Q: Who are Testament?
A: Testament are a metal band.
Q: Who is in Testament?
A: Their line has changed a lot through the years, but for this album Chuck Billy provided the vocals, Eric Peterson and James Murphy were on guitars, Steve DiGiorgio on bass, and Dave Lombardo on the skins.
Q: How hard do they rock?
A: Can you count to 100? Do it 1000 times! Lots.
Some years ago my friend hands me this CD and says, if you like Metallica you’ll love this. Everything about this album is imposing. The cover is a four headed, snake, lady thing with wings. The singing is a great combination of screaming, roaring, and anything else. The riffs cut you in half. The drums steamroll over you. The bass… is there, but does its job within the band.
This album has everything for the metal listener. The explosive album opener, DNR, starts up with a orchestra like build into the main riff, which leads into a blast of machine gun drums and fast guitar which will be reused as the chorus, which opens out into the verse. Here we are introduced to Billy’s vocals, which are deep and throaty without being all out death. He has some variation in his voice, in both style and tone (yes, no monotone vocals!), and you can understand him most of the time. This particular song grinds along and is reminiscent of album openers such as Strength Beyond Strength (Pantera) or Blackened (Metallica).
There are song constructed around articulate riffs like Down For Life, which has a Master of Puppets (Metallica) crossed with Spirit in Black (Slayer) feel to it, if that is possible. And it is, as there is plenty of palm muting action, and a nice lone guitar bit repeated throughout the song. Other songs in the same vane, being mid-tempo metal, are 3 Days in Darkness, Riding the Snake, Allegiance, and Sewn Shut Eyes. All of these songs are quite different though, with different riffing and vocal styles experimented and none sounding the same. These songs are the meat and veg of the album, in that they serve as the solid metal tracks which don’t take many risks musically. They aren’t boring by any means with excellent riffs and solos, and drumming, and the vocals are mixed up to keep it feeling fresh.
There are also the balls-out, speed metal songs on here. The two fastest songs on the album are Legions of the Dead and Fall of Sipledome. Despite being speed’s representations on the album, along with DNR, all are very different songs. Legions of the Dead starts takes about 2 seconds to smash your face in, and spend the next 2 and half minutes kicking you while you are down. The bridge part and first chorus are standout parts on the album. The vocals are roaring, the double kick drums are pounding, and the guitars are being slaughtered. The song has a small modern Slayer-esk pause in the middle before the solo and the abrupt finish. Fall of Sipledome is the album closer, and builds with a slower (still quite pacey though) part with some great tom rolls backed by the guitars. The song ramps up then and arcs up into the song proper. The vocals here are the most death-like, but suit the song. The song builds and builds through some verses and chorus not taking a breath, then out of nowhere it slows right down are we are shown an amazing solo. The solo acts to build the song back into the final fast part of the song to close the album.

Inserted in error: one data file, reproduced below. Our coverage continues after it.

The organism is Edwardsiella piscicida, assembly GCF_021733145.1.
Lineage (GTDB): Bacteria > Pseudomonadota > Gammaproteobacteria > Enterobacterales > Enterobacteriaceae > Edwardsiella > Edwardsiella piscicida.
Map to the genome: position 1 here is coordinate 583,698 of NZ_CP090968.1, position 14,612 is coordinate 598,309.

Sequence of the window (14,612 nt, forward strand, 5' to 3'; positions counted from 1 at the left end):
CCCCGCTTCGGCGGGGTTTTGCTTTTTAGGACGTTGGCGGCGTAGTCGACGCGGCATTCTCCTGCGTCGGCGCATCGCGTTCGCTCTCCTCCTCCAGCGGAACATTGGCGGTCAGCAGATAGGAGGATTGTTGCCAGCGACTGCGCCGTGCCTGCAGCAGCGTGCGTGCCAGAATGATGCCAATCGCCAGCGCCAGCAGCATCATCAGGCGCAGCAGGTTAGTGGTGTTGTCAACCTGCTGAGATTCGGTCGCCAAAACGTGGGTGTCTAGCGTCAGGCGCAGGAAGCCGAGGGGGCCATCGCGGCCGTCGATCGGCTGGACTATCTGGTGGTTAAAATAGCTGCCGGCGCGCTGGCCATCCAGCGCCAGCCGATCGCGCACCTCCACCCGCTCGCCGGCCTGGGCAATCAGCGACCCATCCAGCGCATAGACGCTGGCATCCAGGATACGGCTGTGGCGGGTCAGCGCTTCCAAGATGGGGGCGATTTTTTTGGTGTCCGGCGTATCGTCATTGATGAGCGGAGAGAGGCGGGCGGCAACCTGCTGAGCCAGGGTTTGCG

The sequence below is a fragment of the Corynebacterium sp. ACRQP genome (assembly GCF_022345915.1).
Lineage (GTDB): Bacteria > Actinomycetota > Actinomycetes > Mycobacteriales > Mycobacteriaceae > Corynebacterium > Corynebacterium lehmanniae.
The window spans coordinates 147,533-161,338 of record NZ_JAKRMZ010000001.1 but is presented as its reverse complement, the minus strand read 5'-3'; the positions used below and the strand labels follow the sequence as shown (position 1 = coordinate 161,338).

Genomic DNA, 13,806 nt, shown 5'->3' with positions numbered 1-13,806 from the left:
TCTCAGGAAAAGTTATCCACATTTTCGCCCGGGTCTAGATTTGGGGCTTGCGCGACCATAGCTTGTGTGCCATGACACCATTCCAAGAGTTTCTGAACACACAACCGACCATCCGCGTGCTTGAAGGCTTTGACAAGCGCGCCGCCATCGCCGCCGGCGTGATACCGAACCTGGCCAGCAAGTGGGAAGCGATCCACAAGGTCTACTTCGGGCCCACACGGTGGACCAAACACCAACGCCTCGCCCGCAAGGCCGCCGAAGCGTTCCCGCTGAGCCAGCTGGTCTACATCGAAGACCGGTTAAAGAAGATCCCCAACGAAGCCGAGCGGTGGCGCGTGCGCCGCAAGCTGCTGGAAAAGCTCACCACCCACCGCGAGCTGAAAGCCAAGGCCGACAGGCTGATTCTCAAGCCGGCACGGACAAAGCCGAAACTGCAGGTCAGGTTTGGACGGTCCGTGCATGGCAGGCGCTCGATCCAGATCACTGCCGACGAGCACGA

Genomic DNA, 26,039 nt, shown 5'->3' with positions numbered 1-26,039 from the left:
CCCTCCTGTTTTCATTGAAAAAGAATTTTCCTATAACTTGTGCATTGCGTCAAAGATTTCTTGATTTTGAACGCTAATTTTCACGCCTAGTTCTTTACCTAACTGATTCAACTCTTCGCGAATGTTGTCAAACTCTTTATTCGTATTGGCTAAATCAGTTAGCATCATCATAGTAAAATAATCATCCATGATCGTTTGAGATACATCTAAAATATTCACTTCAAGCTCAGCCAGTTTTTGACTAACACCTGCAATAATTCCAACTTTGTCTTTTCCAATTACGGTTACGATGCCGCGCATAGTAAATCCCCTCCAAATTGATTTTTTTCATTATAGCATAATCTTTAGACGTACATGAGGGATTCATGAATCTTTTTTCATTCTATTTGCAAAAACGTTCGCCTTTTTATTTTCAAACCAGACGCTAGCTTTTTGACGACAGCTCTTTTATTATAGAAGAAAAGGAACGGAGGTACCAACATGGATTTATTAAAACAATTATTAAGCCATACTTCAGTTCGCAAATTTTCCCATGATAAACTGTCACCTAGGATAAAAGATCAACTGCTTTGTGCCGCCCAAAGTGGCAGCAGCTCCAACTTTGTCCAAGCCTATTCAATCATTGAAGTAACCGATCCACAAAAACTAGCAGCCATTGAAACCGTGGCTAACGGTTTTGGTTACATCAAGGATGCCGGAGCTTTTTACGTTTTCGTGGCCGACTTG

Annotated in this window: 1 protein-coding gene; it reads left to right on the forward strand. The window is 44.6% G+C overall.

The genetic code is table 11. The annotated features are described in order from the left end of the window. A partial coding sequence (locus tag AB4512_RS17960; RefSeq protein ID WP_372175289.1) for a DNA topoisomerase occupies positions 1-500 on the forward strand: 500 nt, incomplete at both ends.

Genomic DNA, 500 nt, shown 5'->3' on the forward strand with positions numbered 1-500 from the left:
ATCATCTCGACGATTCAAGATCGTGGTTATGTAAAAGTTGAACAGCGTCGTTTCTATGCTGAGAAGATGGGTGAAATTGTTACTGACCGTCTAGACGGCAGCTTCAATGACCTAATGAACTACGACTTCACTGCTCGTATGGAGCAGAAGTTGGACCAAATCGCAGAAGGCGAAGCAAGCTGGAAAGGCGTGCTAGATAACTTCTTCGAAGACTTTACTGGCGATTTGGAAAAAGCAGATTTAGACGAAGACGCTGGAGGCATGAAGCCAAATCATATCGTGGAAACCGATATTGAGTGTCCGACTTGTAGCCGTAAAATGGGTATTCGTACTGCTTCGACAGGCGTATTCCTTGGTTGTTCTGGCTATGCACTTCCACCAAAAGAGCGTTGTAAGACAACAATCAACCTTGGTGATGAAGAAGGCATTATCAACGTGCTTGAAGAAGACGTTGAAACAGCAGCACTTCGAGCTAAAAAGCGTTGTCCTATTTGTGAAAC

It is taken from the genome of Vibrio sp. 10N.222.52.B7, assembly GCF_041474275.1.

They try their hand at a slower, more atmospheric song too. Eyes of Wrath is an album highlight. It starts with a guitar filled with moody effects, and Lombardo tinkling on the cymbals. There is a small burst of power, then the song settles into the first verse which is quite rhythmic. A return to the atmospherics in the form of an intermission between verses, then there is a bridge part (which kind of lets the song down) to get us into the faster part of the song to finish it up.
Finally, one more style is experimented with, which is a genre I have invented for this review only and will never be used again under any circumstances. I call it death-pop. The two songs two fall under this new genre are True Believer and Careful What You Wish For. Both have very catchy riffs, simple yet addictive drumming, and Billy’s distinctive throaty vocals accompanied by some attempts at singing. His singing isn’t abysmal, but only because it used for effect and is not relied upon. I used to hate both of these songs, but have can tolerate them now. They feel out of place on this album, but have two awesome songs in between them so they get away with them. Having said that, this album would not be the same without them. They are like the waterboy who cannot run 100 yards to save himself. The team needs them, and they need the team to succeed.
So there you have it. A great album where all of the songs sound very different, yet somehow gel together to make a superb album full of varied vocals, catchy riffs, some solos, and awesome drumming.
-Vocals, guitars, drumming, production, everything else!
-ummm, there must be something else if I look hard enough. May not suit everyone’s tastes. There, there’s one.
Loses its 1/2 point for not having a killer song (the only one which comes to mind is Slayer’s Raining Blood) therefore not a perfect album. Tough grading, maybe.
-Down For Life
-Eyes of Wrath
-Legions of the Dead
-Fall of Sipledome
But there aren’t any weak songs…